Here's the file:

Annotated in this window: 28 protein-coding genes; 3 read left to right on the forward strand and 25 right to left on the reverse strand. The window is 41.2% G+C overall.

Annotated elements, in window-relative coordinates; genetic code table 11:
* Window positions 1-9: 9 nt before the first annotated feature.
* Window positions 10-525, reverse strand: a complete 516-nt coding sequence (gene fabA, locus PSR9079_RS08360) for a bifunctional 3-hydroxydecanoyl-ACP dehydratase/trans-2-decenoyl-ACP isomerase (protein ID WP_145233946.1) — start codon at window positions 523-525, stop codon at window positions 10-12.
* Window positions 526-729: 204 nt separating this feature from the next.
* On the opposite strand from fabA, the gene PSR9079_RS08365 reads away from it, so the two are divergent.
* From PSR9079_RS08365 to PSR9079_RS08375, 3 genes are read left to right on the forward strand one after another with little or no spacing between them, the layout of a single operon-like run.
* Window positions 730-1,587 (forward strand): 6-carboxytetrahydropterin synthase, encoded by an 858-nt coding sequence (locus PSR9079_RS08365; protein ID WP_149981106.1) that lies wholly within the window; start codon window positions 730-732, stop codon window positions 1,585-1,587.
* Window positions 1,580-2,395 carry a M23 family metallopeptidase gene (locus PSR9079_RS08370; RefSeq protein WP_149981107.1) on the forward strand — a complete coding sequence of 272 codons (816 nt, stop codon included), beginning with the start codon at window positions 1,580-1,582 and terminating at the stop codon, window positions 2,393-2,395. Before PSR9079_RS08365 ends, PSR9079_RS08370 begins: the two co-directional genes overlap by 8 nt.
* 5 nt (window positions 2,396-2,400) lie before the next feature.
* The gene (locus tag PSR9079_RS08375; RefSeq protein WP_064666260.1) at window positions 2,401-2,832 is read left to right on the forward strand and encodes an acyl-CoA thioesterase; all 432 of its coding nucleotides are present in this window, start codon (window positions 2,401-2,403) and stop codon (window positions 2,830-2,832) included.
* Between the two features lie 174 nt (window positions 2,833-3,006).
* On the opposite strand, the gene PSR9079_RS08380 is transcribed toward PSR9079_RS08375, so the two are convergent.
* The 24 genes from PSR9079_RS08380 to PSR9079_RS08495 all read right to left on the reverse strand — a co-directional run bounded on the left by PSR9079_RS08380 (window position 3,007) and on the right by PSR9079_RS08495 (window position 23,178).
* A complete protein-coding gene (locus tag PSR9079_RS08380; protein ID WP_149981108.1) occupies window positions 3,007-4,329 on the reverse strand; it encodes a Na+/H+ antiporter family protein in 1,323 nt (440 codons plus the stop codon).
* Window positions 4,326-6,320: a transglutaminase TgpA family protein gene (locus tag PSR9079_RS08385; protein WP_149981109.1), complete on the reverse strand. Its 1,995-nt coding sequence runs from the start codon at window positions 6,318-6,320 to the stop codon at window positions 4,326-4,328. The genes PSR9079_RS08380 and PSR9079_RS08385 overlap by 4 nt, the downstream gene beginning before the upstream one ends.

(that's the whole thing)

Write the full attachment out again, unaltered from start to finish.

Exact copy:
Annotated in this window: 28 protein-coding genes; 3 read left to right on the forward strand and 25 right to left on the reverse strand. The window is 41.2% G+C overall.

Annotated elements, in window-relative coordinates; genetic code table 11:
* Window positions 1-9: 9 nt before the first annotated feature.
* Window positions 10-525, reverse strand: a complete 516-nt coding sequence (gene fabA, locus PSR9079_RS08360) for a bifunctional 3-hydroxydecanoyl-ACP dehydratase/trans-2-decenoyl-ACP isomerase (protein ID WP_145233946.1) — start codon at window positions 523-525, stop codon at window positions 10-12.
* Window positions 526-729: 204 nt separating this feature from the next.
* On the opposite strand from fabA, the gene PSR9079_RS08365 reads away from it, so the two are divergent.
* From PSR9079_RS08365 to PSR9079_RS08375, 3 genes are read left to right on the forward strand one after another with little or no spacing between them, the layout of a single operon-like run.
* Window positions 730-1,587 (forward strand): 6-carboxytetrahydropterin synthase, encoded by an 858-nt coding sequence (locus PSR9079_RS08365; protein ID WP_149981106.1) that lies wholly within the window; start codon window positions 730-732, stop codon window positions 1,585-1,587.
* Window positions 1,580-2,395 carry a M23 family metallopeptidase gene (locus PSR9079_RS08370; RefSeq protein WP_149981107.1) on the forward strand — a complete coding sequence of 272 codons (816 nt, stop codon included), beginning with the start codon at window positions 1,580-1,582 and terminating at the stop codon, window positions 2,393-2,395. Before PSR9079_RS08365 ends, PSR9079_RS08370 begins: the two co-directional genes overlap by 8 nt.
* 5 nt (window positions 2,396-2,400) lie before the next feature.
* The gene (locus tag PSR9079_RS08375; RefSeq protein WP_064666260.1) at window positions 2,401-2,832 is read left to right on the forward strand and encodes an acyl-CoA thioesterase; all 432 of its coding nucleotides are present in this window, start codon (window positions 2,401-2,403) and stop codon (window positions 2,830-2,832) included.
* Between the two features lie 174 nt (window positions 2,833-3,006).
* On the opposite strand, the gene PSR9079_RS08380 is transcribed toward PSR9079_RS08375, so the two are convergent.
* The 24 genes from PSR9079_RS08380 to PSR9079_RS08495 all read right to left on the reverse strand — a co-directional run bounded on the left by PSR9079_RS08380 (window position 3,007) and on the right by PSR9079_RS08495 (window position 23,178).
* A complete protein-coding gene (locus tag PSR9079_RS08380; protein ID WP_149981108.1) occupies window positions 3,007-4,329 on the reverse strand; it encodes a Na+/H+ antiporter family protein in 1,323 nt (440 codons plus the stop codon).
* Window positions 4,326-6,320: a transglutaminase TgpA family protein gene (locus tag PSR9079_RS08385; protein WP_149981109.1), complete on the reverse strand. Its 1,995-nt coding sequence runs from the start codon at window positions 6,318-6,320 to the stop codon at window positions 4,326-4,328. The genes PSR9079_RS08380 and PSR9079_RS08385 overlap by 4 nt, the downstream gene beginning before the upstream one ends.